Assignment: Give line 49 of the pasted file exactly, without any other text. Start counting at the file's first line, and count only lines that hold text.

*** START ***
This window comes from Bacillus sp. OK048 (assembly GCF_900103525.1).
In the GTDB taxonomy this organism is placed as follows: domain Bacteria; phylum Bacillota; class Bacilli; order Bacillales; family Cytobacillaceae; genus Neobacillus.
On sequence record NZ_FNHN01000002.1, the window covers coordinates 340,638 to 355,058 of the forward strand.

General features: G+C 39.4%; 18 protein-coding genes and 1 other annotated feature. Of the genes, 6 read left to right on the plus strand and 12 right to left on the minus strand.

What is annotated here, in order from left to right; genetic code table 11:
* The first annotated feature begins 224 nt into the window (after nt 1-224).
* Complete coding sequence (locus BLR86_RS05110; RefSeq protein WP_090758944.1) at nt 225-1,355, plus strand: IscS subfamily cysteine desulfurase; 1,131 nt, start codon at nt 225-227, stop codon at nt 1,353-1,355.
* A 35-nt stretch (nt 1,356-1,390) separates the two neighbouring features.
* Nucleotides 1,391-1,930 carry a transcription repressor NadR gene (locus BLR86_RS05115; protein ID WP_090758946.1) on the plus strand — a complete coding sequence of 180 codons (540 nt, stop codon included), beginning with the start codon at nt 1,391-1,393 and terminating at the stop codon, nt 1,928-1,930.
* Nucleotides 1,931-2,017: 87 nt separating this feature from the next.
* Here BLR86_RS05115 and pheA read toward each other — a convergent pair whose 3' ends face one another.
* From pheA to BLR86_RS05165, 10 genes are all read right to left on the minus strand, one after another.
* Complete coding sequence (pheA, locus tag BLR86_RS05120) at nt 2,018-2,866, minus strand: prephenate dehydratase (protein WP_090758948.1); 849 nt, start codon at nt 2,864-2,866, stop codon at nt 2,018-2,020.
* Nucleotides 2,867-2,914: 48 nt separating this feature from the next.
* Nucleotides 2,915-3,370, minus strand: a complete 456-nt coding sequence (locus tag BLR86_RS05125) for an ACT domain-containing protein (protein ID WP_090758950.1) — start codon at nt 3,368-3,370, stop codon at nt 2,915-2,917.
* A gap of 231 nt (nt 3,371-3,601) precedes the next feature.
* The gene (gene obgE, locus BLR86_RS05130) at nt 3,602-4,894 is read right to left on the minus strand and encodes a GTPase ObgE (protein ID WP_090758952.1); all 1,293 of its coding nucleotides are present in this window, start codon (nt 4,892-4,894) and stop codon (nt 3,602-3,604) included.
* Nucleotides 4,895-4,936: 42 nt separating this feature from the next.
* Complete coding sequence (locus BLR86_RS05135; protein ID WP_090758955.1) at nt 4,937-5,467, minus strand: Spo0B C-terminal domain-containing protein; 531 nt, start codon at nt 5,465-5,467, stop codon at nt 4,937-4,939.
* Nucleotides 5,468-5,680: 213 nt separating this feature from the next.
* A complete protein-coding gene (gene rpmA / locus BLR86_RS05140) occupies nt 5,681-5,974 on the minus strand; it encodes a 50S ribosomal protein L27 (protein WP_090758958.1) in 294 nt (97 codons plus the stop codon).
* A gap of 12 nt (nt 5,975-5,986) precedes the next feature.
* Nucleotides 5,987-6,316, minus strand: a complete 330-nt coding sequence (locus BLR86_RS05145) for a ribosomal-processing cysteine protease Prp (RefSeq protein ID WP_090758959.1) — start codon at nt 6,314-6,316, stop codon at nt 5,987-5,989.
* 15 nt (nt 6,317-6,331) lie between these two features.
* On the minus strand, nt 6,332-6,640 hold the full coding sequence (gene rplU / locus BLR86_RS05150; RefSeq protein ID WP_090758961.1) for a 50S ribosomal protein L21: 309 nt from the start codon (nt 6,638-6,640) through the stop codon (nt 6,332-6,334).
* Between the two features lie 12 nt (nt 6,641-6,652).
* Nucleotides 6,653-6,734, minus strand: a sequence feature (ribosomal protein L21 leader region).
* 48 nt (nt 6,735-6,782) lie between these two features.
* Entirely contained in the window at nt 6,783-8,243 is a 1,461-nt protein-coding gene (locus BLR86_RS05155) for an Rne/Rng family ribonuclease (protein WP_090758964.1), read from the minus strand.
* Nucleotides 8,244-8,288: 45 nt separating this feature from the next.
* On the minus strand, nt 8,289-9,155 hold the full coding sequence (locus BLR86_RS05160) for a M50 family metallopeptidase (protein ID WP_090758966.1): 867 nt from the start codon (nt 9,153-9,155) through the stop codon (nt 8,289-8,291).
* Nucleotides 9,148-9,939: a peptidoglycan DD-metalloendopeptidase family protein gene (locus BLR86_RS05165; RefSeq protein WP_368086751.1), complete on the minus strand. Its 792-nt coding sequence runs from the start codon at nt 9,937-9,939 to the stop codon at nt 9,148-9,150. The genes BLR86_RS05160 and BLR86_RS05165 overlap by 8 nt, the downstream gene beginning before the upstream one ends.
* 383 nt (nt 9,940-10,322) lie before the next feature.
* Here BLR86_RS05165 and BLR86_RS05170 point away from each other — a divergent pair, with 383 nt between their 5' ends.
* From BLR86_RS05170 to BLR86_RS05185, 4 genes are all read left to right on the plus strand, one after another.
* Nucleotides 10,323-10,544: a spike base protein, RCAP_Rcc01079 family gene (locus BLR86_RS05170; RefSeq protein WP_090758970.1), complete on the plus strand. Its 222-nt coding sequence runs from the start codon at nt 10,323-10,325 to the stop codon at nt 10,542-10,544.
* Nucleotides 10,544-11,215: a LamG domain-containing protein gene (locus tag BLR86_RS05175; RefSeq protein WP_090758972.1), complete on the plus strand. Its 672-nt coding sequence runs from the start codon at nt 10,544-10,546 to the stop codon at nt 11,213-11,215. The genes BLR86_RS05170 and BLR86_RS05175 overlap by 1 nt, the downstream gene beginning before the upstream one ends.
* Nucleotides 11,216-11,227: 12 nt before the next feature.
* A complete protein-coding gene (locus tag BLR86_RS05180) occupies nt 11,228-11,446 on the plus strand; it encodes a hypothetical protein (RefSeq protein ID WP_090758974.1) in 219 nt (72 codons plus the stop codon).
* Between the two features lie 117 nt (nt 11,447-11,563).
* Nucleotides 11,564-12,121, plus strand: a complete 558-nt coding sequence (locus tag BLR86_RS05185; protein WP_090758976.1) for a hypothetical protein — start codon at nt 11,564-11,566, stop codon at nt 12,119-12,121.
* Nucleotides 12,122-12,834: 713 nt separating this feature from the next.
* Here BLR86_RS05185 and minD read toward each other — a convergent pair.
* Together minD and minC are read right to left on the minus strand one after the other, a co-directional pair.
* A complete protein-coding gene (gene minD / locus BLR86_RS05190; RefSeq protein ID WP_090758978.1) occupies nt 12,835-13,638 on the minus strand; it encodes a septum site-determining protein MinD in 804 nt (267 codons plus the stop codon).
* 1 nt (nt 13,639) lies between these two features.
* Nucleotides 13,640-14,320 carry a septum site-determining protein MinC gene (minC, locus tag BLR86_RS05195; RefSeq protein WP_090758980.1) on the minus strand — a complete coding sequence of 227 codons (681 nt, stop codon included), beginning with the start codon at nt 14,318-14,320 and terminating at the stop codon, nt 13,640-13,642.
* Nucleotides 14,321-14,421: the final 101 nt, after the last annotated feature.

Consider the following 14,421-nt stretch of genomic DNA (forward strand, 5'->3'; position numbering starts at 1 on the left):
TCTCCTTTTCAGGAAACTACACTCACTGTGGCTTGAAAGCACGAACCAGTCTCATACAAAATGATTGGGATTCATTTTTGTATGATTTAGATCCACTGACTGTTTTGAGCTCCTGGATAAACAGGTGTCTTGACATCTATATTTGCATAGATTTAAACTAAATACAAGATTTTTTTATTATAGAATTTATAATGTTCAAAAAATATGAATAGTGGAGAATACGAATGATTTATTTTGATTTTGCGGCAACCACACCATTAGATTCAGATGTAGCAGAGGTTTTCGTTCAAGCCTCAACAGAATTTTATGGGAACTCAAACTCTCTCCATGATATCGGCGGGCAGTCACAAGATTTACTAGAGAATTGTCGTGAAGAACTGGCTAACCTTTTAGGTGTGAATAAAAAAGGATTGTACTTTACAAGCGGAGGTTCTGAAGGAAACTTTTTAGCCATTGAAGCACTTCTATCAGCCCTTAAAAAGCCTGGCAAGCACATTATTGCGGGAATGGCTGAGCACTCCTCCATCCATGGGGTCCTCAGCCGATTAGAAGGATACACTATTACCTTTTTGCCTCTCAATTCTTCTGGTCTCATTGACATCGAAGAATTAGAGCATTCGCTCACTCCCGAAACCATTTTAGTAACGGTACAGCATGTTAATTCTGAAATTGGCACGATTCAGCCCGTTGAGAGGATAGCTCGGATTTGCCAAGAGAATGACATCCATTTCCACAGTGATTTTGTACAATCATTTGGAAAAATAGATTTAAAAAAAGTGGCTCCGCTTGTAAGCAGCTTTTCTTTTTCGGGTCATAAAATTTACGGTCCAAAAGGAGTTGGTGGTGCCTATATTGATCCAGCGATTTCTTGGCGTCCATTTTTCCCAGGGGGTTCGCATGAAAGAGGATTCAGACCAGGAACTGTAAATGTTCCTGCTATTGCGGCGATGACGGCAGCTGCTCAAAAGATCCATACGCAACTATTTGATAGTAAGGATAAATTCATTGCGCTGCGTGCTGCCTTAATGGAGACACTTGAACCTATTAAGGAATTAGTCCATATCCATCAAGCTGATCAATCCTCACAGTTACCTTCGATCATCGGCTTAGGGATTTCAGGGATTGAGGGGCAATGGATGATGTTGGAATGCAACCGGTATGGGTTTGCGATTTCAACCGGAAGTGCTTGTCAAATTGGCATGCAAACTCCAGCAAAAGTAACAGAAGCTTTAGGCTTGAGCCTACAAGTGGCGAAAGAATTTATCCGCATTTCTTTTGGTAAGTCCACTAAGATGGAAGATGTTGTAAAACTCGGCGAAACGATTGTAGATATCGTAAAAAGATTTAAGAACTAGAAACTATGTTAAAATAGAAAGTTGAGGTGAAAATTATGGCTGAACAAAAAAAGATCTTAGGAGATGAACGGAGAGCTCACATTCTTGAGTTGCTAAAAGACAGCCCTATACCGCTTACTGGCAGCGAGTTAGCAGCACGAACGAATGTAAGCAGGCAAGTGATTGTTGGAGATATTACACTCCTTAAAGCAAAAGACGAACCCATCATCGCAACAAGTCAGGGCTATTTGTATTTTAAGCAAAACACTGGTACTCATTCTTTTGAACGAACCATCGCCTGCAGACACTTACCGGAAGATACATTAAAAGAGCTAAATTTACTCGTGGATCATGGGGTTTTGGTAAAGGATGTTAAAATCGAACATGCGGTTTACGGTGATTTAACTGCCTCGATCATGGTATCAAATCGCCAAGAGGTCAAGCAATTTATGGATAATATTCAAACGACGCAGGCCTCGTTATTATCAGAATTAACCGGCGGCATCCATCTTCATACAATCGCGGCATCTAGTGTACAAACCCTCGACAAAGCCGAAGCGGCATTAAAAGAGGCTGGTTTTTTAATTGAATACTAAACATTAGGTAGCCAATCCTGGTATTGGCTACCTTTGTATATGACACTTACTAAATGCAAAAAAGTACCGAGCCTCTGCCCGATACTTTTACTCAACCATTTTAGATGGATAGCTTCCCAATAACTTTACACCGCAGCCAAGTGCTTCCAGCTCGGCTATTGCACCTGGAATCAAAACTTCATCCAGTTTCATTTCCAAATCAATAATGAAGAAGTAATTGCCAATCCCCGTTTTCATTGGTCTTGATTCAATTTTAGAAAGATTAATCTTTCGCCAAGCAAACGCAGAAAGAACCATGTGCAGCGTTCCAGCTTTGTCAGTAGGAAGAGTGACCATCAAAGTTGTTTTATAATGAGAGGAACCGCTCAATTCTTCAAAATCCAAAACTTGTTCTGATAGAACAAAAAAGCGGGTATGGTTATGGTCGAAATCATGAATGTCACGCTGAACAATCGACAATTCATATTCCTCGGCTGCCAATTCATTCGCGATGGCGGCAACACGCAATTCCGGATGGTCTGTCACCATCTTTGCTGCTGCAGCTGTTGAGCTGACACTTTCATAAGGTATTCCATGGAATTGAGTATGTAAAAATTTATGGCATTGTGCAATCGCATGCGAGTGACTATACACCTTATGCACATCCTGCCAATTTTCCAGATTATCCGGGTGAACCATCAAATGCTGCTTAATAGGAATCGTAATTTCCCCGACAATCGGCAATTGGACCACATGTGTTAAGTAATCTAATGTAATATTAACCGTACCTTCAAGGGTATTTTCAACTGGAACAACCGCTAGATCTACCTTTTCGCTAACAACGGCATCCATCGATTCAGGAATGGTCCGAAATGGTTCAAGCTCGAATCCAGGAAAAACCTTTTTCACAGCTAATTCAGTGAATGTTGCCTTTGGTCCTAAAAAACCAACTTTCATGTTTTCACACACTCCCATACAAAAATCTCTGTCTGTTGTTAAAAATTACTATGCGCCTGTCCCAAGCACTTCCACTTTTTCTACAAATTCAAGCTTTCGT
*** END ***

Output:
Consider the following 14,421-nt stretch of genomic DNA (forward strand, 5'->3'; position numbering starts at 1 on the left):